What to make of the weaker Swiss franc? - Capital Economics
Nordic & Swiss Economics

What to make of the weaker Swiss franc?

Nordic & Swiss Economics Update
Written by David Oxley

The recent fall in the Swiss franc against the euro will be music to the SNB’s ears, and we think that there is plenty of scope for the currency to drift lower over the coming years.

  • The recent fall in the Swiss franc against the euro will be music to the SNB’s ears, and we think that there is plenty of scope for the currency to drift lower over the coming years.
  • Having traded in a narrow range around CHF 1.08 over the past six months or so, the Swiss franc has dropped sharply against the euro since the start of last week. It fell below our end-2021 forecast of CHF 1.10 in trading this morning and is now close to levels last seen in December 2019. (See Chart 1.)
  • The sell-off can’t be pinned on changes in interest rate differentials. In fact, if anything, the recent tick-up in the 2-year Swiss OIS rate might have been expected to boost the franc. (Again, see Chart 1.) Moreover, while the SNB intervened heavily to counter upward pressure on the franc last year, the weekly sight deposit data suggest that it has largely been out of the market since. (See Chart 2.)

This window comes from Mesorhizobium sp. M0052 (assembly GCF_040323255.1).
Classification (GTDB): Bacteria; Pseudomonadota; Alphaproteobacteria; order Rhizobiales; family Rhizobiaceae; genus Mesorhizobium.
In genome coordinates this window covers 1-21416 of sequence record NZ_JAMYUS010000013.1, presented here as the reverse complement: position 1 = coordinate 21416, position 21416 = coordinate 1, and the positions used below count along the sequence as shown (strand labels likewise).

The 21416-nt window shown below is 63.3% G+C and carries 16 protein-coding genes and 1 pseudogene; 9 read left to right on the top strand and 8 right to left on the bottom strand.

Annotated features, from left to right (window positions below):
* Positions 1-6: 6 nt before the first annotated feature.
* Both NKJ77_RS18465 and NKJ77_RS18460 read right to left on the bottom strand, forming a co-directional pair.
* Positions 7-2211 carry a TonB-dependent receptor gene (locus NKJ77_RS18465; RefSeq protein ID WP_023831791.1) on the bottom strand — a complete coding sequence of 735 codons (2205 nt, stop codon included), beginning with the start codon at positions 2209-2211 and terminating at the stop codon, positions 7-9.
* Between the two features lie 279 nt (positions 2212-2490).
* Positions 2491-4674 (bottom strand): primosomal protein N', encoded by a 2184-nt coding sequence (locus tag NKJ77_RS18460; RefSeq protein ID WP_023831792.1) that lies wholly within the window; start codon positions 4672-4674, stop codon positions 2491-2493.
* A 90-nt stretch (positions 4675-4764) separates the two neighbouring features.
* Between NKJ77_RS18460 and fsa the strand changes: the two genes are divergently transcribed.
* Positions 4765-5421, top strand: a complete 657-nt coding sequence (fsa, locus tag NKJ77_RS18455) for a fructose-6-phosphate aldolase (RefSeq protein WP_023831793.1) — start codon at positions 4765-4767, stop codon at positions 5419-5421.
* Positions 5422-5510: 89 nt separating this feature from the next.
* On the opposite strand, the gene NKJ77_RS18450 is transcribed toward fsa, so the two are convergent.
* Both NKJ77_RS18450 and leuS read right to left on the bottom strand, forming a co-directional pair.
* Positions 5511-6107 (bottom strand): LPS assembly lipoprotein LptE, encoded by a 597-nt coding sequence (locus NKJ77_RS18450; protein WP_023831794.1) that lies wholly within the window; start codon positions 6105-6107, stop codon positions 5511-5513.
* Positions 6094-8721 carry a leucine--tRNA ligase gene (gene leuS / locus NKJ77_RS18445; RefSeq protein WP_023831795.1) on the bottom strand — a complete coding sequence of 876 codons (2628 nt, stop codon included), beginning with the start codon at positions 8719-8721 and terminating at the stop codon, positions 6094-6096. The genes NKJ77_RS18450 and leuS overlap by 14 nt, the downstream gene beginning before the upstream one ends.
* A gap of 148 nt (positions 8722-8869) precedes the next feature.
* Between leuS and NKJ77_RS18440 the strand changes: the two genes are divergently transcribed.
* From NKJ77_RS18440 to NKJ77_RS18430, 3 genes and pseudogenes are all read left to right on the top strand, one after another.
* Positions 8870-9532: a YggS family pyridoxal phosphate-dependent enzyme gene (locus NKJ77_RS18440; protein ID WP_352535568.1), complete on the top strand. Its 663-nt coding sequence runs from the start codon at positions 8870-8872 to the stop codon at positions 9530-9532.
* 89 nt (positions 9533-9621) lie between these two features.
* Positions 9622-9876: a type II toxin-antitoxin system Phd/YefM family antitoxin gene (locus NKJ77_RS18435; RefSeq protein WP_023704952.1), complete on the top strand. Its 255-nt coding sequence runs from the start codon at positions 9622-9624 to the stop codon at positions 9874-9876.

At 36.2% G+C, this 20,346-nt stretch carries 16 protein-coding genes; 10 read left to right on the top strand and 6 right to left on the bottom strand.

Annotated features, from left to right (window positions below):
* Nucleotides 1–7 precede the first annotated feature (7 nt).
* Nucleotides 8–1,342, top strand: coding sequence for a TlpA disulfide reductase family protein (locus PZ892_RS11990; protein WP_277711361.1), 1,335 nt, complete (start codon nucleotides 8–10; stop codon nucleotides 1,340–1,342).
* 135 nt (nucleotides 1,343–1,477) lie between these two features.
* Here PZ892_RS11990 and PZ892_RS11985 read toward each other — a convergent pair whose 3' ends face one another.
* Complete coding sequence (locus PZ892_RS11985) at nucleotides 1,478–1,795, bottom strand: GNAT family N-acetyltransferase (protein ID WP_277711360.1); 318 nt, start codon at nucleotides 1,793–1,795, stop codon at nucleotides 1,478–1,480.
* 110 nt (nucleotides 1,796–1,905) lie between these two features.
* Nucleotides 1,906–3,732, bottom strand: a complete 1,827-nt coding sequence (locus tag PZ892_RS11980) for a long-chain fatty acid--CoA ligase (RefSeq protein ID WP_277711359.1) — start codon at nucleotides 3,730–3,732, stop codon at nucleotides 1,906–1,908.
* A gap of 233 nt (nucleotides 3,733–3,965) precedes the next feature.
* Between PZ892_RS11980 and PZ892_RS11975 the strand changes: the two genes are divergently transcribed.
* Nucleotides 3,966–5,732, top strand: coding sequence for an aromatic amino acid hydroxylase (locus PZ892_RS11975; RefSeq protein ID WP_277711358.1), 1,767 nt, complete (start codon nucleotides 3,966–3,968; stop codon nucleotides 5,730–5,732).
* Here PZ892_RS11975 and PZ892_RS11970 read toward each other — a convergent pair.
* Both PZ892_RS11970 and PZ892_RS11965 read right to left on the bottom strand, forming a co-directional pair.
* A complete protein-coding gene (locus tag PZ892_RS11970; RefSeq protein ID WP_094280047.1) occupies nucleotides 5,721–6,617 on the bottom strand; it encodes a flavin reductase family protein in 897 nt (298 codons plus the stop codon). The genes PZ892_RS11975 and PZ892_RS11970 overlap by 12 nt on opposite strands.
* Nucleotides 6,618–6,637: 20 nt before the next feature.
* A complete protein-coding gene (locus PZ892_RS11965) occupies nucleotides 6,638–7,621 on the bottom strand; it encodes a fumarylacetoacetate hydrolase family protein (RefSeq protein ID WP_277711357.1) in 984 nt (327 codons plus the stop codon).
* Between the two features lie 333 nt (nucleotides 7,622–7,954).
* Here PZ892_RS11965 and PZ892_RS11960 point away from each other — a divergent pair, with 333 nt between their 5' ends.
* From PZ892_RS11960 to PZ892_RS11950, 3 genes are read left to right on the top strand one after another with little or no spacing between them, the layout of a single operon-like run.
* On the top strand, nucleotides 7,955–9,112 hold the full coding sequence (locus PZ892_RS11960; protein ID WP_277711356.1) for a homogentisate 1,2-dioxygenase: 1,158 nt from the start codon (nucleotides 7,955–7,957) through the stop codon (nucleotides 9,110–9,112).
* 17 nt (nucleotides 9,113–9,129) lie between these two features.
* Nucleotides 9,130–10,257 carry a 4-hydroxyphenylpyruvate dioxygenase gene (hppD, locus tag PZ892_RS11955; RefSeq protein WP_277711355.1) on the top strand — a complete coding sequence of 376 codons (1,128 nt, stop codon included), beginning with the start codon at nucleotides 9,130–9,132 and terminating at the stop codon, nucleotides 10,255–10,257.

• The fall in the franc instead appears to be a symptom of the wider risk-on backdrop in markets and reflation trade, which has been reflected in rising government bond yields and a rotation from momentum towards value stocks. As was the case on “Vaccine Monday” in November last year, the recent drop against the euro has coincided with a period of value stock outperformance. (See Chart 3.)
  • Admittedly, the latest sell-off may have been exacerbated by technical selling, perhaps triggered by the breaching of the CHF 1.09 level on Monday. For what it’s worth, the franc has edged higher since bottoming out at CHF 1.1052 this morning. Nonetheless, while we are loath to ditch our end-year forecast of CHF 1.10 just yet, our view that risky assets will fare well over the next couple of years suggests that the balance of risks is skewed towards further franc weakness. Note that even after its recent fall, the franc is still about 9% stronger against the euro than the low reached in May 2018.
  • So what does this mean for the SNB? At the very least it will make the game of “how will policymakers describe the franc?” more interesting at the Bank’s meetings this year, even if the smart money is on it sticking with the tried-and-tested “highly valued” formulation for the time being. (See Chart 4.) Linguistic frivolities aside, the SNB will be very happy to let the franc drift lower and the prospect of it staying on the side-lines of the FX market will help to keep the US Treasury off its back. (See here.)

Chart 1: Swiss Francs per Euro & OIS Rate Differential

Chart 2: Swiss Francs per Euro & SNB Intervention Proxy

Chart 3: Swiss Francs per Euro & MSCI World Ratio

Chart 4: Swiss Franc Exchange Rates & SNB Language

Sources: Refinitiv, SNB, Capital Economics


David Oxley, Senior Europe Economist, david.oxley@capitaleconomics.com